I wake up on Sabbath morning to enjoy a few peaceful moments under the mango tree, reflect on the events of the week and read a chapter in my French Bible. Sabbath is the only morning that we don’t have to hear the recently donated gas leaf blower start up at 620am. I also slept in a bit later than usual due to the absence of at least one outspoken rooster who routinely wakes up at 3:45am…
I contemplate the busy week of boot camp activities, wondering if the medical students have been as inspired by the experience as I have. We kicked off most days with a morning run, either a 5am run at the track or a 6am sunrise jaunt up the rugged dirt road hills returning through the chaos and pollution of Port au Prince rush hour traffic. Hospital worship starts at 730am sharp – a hymn, prayer, hymn, Psalms, devotional, special music, benediction, announcements and the salutation. It is good chance to practice French comprehension and greet the staff.
We then gathered around the table under the tree with our boot camp family to hear Sarah tell a story about working in a bush hospital – always with a spiritual pearl. The work strategy of the day was briefly discussed. Teams A, B and C – 3 students each take turns on different activities. The surgical service includes going to clinic, doing rounds, observing surgery, washing instruments, and organizing the OR. Sarah’s team roams the hospital looking for patients and projects that need attention. Their activities include caring for patients in the ER, transporting them to the OR, facilitating x-rays and labs, reorganizing the pharmacy, cast room, multiple storage rooms, working with nurses, repairing gurneys and wheelchairs. We also had a maintenance and grounds team which spent most of the two weeks putting a fresh coat of paint on our 300 foot wall. Lots of graffiti was eliminated, but more came in the night almost as quickly as the paint dried. Luckily there was time to repaint those parts of the wall and we now have two days of no graffiti in front of our hospital. Probably a new record.
Projects stopped at 4pm for the afternoon Kreyol class. Harrison is the professor and he did an excellent job. Everyone also got a chance to experience the hardships of life in Haiti by doing some home visits. Dr. Lamberton, chairman of the DMA program, came from Loma Linda to join us during the last several days. His sense of adventure found him on the back of a motorcycle taxi going on a home visit with some of the students. After dinner each night testimonies and experiences were shared and the answers to some difficult questions were discussed. Everyone went to bed tired.
Click the video above to see Dr. Dan Smith mellifluously insert an intramedullary nail.
James and Scott at work on a TSF
Dr. Dan Smith and Dr. James were able to do a much awaited for operation on a young boy who lives in squalor with a colostomy. He ate some cement a few years ago and plugged up his colon which resulted in 6 operations and a colostomy. The operation this week will once again allow him to have normal bowel function. This is a whole story of its own. No time now. But it is one of the many miraculous and providential events happening at HAH.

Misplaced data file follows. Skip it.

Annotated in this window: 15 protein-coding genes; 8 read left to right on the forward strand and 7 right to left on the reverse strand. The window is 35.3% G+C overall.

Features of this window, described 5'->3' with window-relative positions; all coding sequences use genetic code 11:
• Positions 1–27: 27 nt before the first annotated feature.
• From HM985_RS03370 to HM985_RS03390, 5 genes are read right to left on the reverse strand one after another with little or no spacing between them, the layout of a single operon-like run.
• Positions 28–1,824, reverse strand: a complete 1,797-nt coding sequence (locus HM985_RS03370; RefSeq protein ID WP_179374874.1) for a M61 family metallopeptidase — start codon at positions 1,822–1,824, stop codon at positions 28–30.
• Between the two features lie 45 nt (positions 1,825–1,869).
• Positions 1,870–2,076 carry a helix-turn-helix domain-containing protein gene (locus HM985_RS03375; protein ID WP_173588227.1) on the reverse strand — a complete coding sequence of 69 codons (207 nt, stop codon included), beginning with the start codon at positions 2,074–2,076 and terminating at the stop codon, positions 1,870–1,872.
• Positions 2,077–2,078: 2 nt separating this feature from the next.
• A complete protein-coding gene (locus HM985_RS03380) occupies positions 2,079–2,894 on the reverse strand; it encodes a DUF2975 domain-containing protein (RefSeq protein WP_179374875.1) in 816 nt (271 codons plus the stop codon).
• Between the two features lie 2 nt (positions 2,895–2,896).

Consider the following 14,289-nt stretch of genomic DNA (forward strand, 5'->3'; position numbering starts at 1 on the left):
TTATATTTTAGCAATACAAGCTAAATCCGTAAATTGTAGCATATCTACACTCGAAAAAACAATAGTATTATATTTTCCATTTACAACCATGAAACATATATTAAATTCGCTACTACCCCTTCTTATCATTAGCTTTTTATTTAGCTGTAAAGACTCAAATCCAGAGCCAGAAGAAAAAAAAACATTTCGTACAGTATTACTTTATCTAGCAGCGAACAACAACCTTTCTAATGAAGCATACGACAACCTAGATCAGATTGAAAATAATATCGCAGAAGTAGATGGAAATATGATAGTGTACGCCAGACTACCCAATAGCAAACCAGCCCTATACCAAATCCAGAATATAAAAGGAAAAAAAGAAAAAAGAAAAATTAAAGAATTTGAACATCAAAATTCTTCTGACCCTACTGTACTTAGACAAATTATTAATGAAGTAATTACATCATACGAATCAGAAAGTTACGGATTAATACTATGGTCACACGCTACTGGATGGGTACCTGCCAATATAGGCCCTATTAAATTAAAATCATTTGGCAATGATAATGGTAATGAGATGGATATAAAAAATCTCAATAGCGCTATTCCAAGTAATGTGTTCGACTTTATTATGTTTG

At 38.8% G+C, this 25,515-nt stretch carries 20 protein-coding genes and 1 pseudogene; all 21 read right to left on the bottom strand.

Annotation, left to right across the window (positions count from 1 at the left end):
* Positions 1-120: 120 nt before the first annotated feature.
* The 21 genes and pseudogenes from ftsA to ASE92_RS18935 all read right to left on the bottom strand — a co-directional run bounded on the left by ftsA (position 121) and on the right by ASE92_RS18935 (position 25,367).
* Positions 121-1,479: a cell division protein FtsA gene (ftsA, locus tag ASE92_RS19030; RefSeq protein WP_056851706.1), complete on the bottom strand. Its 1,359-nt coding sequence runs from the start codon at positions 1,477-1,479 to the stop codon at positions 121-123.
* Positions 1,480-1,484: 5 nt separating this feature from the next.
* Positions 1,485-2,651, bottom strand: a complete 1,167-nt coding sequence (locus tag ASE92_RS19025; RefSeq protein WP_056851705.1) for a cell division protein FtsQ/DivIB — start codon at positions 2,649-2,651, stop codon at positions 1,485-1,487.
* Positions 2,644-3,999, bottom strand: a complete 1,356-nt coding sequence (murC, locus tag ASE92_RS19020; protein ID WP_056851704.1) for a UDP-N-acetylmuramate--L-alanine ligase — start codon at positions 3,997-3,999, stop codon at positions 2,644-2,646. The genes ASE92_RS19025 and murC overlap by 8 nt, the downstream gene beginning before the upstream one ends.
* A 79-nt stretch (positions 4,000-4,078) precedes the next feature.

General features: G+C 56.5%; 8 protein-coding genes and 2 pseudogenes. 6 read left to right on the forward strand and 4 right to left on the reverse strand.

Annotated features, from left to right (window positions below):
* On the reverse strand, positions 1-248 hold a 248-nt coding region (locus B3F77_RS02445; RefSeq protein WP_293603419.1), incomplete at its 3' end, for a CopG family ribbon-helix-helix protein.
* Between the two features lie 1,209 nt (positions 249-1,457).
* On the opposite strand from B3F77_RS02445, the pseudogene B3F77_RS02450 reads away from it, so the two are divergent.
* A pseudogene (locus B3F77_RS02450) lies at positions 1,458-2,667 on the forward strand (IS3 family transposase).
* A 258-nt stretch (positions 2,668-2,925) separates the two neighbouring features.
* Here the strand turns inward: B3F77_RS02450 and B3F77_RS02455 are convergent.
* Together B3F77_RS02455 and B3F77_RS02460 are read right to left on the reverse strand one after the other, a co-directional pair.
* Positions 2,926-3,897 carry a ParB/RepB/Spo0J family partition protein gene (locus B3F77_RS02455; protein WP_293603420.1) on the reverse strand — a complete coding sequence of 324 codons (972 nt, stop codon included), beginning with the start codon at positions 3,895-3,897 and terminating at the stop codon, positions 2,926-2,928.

After finishing his surgery on Wednesday afternoon James and the students decided to chase the rooster down and chop his head off with a machete. The med students who just finished their anatomy class plucked him and used their knowledge to remove the liver, heart, gizzard and other innards. The rooster was then prepared with some spices from the bunkhouse and served as an hors d’oeuvre. Even the vegetarians and animal rights activists joined the occasion.
All of these events run through my head as I sit under the mango tree. Birds chirp, a gentle breeze blows, and the sun rises. After enjoying a few moments of peace I come back into the house to get away from the mosquitos, when suddenly I hear a loud boom and shattering glass. I run back outside to see James coming out of the duplex across the yard in a stupor. I find Sarah sitting inside on the floor relatively unharmed by the oven that just exploded. She is in a daze but still has a smile on her face and is chuckling about the event while holding her head. A thick smoky haze fills the house and oven parts are strewn about the kitchen. The oven was 18 inches out from the wall and the top looks like the open hood on a taptap. The blast blew out the kitchen window, shattered glass all over the porch, but the screen intact. Sarah only suffered a minor head injury from some unknown projectile. The flame had gone out while baking banana bread. Thinking the tank had probably run out of propane she tried to relight the oven. These Haitian ovens can be finicky and we learned that it is not good to relight them after the flame has gone out. Evidently the learning lesson was not clearly communicated to the students who were later cooking dinner and noticed their flame had gone out in the bunkhouse oven. Later in the day when Greg and Brianna try to relight the oven BOOM! Another blast, albeit slightly less forceful than the first. Hairs were singed, no windows blown out. Unlike the first oven this one might be repairable, or we will consider replacing with something of higher quality.
We wanted boot camp to be an authentic experience – not one that would just be called fun or enjoyable. Nonetheless it seems that everyone had a blast and thankfully it all ended well.
Good times with Greg